Spurs had a variety of options going forward. Their attackers were all comfortable on the ball and had the abilities to operate in spaces centrally or wide, especially with a centre-forward who not only has an incredible skillset but great lateral movement which meant there was space behind him for runs.
Eriksen was the focal point in which the attack moves. He was, in my opinion anyway, a vitally underrated player in this period for Tottenham. He notched 20 goals and assists in the campaign, alongside an outstanding 101 chances created – the most of any player in the league that season.
As described before, Eriksen dropping into space leaves the trident of Son, Dele, and Kane in advanced positions. The usual patterns of these three are explained below.
Son usually kept width, his runs involved taking on the right-back on or cutting inside: an option he has due to his great ability to play with both feet. Kane, a trait that has only developed more, often tried to receive the ball between the lines. Because of his ability, he warrants extra attention, so this either involved doubling up with a midfielder, or a defender coming out. Dele pounced on this, the attacking midfielder’s runs beyond Kane in behind were deadly. His 18 goals for the season were largely down to his excellent off-the-ball movement which was guided around Kane; the pair had a great relationship.
Kane could switch up his game depending on the occasion, he can play on the last line of defence if needed, or become a penalty box striker. His wide skill set means he can vary his game; a trait all top strikers have. This level of movement, combined with highly technical players who are very good at receiving, giving, and moving under pressure meant Spurs were very hard to defend against.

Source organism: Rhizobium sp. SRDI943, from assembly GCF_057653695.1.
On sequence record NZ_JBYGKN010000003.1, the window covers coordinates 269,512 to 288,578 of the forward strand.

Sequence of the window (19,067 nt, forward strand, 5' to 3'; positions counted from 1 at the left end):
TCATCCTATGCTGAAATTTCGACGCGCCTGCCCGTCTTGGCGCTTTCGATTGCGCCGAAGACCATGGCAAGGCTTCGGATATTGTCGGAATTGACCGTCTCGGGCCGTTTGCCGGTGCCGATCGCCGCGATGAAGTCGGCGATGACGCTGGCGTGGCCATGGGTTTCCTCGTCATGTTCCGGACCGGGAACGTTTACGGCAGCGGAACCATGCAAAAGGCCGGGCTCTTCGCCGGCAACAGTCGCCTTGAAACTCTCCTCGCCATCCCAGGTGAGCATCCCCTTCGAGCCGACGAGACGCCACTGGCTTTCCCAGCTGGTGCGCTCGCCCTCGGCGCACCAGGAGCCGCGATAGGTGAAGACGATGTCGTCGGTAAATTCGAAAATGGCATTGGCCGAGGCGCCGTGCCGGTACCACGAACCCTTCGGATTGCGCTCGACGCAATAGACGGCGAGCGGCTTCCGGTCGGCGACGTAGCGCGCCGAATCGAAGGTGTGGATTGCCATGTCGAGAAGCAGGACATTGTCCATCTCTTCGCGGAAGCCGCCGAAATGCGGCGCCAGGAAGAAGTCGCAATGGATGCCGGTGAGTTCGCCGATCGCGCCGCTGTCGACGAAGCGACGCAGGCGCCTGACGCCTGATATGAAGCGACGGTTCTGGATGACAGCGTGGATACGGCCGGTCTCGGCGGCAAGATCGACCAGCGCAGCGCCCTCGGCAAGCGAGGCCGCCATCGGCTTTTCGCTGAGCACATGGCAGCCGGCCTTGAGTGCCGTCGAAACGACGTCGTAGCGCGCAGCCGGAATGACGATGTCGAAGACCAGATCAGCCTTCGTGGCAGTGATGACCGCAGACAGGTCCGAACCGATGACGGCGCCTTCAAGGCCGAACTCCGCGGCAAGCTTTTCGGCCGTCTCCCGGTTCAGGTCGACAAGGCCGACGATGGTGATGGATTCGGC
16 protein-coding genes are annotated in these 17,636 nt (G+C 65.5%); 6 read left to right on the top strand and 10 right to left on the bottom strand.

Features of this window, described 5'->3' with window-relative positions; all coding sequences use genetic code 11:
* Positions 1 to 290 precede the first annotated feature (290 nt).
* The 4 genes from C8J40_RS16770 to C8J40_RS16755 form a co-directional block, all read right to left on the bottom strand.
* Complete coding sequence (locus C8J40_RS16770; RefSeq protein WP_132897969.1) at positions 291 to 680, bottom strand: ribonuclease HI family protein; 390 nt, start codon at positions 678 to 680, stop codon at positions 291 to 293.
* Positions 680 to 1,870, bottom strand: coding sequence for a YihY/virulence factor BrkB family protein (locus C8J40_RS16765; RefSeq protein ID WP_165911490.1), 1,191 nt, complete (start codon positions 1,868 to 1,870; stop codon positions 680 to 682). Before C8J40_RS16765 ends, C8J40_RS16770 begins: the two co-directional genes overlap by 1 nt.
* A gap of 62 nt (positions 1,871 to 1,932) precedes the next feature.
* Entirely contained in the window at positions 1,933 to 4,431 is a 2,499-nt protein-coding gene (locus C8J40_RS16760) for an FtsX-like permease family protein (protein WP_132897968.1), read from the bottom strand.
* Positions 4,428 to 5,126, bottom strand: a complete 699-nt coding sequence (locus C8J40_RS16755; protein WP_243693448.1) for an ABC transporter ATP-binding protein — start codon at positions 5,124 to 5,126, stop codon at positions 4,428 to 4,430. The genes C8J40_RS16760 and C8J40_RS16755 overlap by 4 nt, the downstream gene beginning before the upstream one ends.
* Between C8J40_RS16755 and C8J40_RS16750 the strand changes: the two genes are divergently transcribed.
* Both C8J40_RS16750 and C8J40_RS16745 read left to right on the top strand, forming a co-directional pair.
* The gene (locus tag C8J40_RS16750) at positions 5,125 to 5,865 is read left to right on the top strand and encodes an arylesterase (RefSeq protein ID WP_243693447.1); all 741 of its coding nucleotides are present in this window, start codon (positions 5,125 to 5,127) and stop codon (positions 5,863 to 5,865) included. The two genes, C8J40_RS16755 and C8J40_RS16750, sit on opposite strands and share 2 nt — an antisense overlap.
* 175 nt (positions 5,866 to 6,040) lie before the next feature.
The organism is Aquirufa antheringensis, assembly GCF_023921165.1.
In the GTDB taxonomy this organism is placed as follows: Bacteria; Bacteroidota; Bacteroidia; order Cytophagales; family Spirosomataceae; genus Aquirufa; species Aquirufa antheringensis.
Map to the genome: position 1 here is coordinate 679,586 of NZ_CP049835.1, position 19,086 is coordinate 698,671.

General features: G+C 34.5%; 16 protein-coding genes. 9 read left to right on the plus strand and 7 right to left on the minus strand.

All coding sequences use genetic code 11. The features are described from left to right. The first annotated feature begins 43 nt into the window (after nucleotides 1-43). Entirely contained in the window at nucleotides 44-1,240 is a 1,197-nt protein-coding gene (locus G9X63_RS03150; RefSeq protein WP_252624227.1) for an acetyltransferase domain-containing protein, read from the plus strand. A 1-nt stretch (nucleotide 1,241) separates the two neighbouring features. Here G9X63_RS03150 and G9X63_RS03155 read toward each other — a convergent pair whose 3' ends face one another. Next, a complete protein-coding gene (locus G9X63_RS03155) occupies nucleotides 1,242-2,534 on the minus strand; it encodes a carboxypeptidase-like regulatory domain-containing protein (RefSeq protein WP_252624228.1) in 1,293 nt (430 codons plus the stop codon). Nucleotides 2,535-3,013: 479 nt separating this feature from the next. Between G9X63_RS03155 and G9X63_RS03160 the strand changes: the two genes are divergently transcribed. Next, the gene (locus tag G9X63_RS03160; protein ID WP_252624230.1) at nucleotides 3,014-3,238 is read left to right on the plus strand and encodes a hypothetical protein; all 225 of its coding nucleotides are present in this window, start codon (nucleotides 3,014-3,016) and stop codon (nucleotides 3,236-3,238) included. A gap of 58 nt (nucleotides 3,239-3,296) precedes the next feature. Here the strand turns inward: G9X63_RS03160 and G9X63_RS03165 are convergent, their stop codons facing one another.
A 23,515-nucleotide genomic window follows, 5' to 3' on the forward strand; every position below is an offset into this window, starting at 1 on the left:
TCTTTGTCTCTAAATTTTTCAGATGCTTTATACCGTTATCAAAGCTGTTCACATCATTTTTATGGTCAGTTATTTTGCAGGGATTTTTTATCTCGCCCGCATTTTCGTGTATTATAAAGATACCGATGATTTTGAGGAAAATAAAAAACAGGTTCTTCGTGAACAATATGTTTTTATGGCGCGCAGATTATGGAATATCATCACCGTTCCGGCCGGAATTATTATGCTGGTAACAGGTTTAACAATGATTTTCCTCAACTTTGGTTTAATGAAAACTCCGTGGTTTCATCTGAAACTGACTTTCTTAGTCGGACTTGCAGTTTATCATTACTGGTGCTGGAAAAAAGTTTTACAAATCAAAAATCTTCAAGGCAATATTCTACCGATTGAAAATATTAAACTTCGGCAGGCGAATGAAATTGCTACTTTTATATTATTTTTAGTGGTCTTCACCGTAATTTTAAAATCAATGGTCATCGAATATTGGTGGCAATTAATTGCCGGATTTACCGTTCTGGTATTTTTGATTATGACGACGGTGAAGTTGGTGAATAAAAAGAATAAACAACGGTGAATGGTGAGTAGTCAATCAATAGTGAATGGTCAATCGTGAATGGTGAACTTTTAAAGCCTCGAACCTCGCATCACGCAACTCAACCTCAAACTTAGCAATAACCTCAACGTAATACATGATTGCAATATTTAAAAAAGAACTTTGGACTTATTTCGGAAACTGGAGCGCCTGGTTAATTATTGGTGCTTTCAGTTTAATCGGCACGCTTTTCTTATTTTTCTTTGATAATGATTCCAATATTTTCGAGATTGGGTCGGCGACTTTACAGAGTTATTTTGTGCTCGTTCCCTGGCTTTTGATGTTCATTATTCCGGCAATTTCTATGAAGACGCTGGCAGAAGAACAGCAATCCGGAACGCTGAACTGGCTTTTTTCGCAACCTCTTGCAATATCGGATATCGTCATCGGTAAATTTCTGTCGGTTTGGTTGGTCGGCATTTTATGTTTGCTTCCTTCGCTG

The Importance of the Full-Backs
The full-backs, as briefly touched on before, were a vital competent in Pochettino’s machine – especially when breaking down sides by how operated with low-blocks – which was a common sight. Many oppositions operated in this way: especially with the aim to clog and congest the middle of the park to nullify Kane and Dele.
Kyle Walker and Danny Rose, with Kieran Tripper and Ben Davies at some parts of the season, were key to a Spurs width, and it also allowed Son and Dele to become narrow and try to overload the middle of the pitch, knowing there is still a balance to their play with the full-backs so wide.
As you can see in the example below, on the right-hand side, Spurs would try to make triangles in possession to constantly keep the ball moving. The same would happen on the left-hand side. This movement also allowed Son and Dele to become narrow and try to overload the middle of the pitch, knowing there is still a balance to their play with the full-backs so wide. Walker and Rose were excellent all year; their constant energy and quality on the ball caused opponents a lot of problems – especially when given the license they were.
Tottenham, under Mauricio Pochettino in the 2016/2017 campaign, were superbly coached and organised. They had all the traits of a top team: a sound balance/strategy in defence, press-resistant midfielders, incredible attacking assets, and high, effective full-backs. This team will be always looked at as the team that was almost there, but for a football purist like myself, they were superb.
Pochettino runs the risk of missing out on all three major trophies in his first season at Paris Saint-Germain, with Les Parisiens losing to Manchester City in the UEFA Champions League semi-finals and trailing Ligue 1 leaders Lille by a point with one match to go, while they will take on Monaco in the Coupe de France Final. Tottenham, on the other hand, will be looking for a new manager this summer after José Mourinho’s tumultuous spell in charge.
By: William Furness
Featured Image: @GabFoligno / Michael Regan – Getty Images